Thursday, 12 January 2012

Mole and Chicken, Easington, Bucks

New Years Day, and judicious amounts of drinking the night before had left us in a decent enough condition to jump in to the car for a drive to the Mole and Chicken, set deep in Midsomer Murder's country on the Bucks/Oxon border. This place is a perennial Good Pub Guide favourite, and despite picking an inauspicious day to test a kitchen's mettle I had heard some good things and was looking forward to eating lunch.

First impressions boded well. The interior is traditional, old style pub, with a lovely, dark wooden bar and low ceilings. There is also an light and open extension at the back, with glorious views across the rolling countryside. We were shown to our table, in a cosy alcove and got stuck in to a couple of pints of Red Kite Ale, a chestnut red, malty bitter from the nearby Brill Brewery.

The Ewing's crab cakes, the biggest disappointment of our meal. These had been made with an unholy amount of mashed potato which, when covered in breadcrumbs and fried, completely obliterated any of the sweet and delicate crab flavour.

Far better was my squid with lemon and chilli. Although served in a fairly modest portion this was simple, great seafood, lightly battered and pepped up with a heavy dose of chilli and garlic. Lovely.

The Ewing's Oxfordshire lamb shank with mash and roasted roots. Proper comfort food, the meat was fall-off-the-bone (or would have been if the bone hadn't already been removed) tender, although a little fatty. The mash was fluffy and soft and the roots provided sweetness and crunch. The only thing a rich plate of food like this seemed to be missing was a few greens to lighten up proceedings.

My roast beef with all the trimmings; good, traditional grub. Beef was still pink, roasties were above average and yorkie both soft and crisp. Purple sprouting broccoli, one of my favourites, gave an iron-rich green note to proceedings. The standout element on the dish was the artichoke puree; the first mouthful of this rich, nutty, unctuously creamy stuff had me in raptures.

My decimated dinner. I wouldn't normally subject you to a photo of my half eaten roast, but I just wanted to include a shot of the ephemeral Jerusalem artichoke puree. It may look a lot like Polyfilla, but this cloud-like accompaniment is truly the stuff Sunday dinner dreams are made of.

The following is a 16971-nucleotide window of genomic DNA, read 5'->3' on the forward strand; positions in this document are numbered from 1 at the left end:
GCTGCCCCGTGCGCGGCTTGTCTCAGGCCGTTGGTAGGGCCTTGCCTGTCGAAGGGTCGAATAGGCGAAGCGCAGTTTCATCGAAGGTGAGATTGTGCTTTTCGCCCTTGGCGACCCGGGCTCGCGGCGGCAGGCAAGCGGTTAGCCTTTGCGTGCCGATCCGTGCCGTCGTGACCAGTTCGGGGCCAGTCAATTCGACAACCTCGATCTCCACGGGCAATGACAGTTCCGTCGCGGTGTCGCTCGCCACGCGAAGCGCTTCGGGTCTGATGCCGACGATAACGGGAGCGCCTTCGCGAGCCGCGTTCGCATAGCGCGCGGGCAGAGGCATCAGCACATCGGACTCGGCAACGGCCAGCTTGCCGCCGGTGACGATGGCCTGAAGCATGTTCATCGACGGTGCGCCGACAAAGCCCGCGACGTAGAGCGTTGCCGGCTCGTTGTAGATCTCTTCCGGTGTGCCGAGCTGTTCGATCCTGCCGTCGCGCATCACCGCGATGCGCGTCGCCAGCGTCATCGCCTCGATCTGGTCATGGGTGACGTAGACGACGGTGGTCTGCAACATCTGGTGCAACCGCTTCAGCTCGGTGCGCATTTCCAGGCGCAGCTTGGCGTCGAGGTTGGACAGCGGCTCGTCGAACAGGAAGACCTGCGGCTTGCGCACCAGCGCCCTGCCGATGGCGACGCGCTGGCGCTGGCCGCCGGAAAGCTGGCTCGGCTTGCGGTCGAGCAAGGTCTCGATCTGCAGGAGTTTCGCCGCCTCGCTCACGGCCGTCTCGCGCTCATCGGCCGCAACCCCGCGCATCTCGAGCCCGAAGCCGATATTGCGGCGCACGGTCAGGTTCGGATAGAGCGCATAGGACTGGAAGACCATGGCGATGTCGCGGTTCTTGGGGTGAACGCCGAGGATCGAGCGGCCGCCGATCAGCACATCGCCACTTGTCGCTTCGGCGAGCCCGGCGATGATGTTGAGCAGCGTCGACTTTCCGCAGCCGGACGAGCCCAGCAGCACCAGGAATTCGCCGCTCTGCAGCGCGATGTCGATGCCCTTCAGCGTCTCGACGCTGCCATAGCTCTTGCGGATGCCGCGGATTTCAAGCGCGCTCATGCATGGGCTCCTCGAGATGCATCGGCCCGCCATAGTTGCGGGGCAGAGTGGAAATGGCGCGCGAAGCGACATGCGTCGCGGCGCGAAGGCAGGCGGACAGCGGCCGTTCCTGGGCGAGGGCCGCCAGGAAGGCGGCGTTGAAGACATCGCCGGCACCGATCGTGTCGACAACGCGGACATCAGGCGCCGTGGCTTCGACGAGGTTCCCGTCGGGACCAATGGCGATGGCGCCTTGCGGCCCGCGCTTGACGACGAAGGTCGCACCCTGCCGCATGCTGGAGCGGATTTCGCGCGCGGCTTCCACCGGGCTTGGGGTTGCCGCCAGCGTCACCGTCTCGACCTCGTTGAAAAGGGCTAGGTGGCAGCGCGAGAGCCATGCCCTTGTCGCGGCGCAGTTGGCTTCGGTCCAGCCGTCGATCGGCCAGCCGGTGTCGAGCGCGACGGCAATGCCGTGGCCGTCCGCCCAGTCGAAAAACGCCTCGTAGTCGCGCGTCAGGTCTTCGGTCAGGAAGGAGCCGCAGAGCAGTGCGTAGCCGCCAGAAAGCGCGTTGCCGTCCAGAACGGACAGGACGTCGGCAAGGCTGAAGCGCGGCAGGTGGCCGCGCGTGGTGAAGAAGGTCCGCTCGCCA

The Ewing chose, surprise surprise, the chocolate option for pud; a fondant with honeycomb ice cream and poached pear. The fondant was nicely gooey in the centre with the ice cream providing a cold and crunchy contrast. Although the Ewing remained slightly troubled by the pear's inclusion on the plate I though it worked rather well.

Apple tart with cinnamon ice cream was solid if unspectacular. The tart was decent enough, if a little soggy-bottomed and lacklustre, but the cinnamon ice cream was every nice, perfectly spiced, velvety- rich and smooth.

So, a bit of a mixed bag. At £70 pounds this wasn't a particularly cheap lunch, and while the food was solid, none (bar perhaps the heavenly artichoke puree) was spectacular. That said it was comforting and cosy, perfect for a drizzly Sunday afternoon. There is also a lighter time and a value set menu available during the week.

What ever the time of year there is no doubt that the Mole and Chicken is a lovely, old-fashioned pub, set in glorious countryside. The terrace at the back would make a beautiful summer drinking spot, while the open log fire inside the perfect winter bolt hole, making it a year round place to enjoy an local ale or two.

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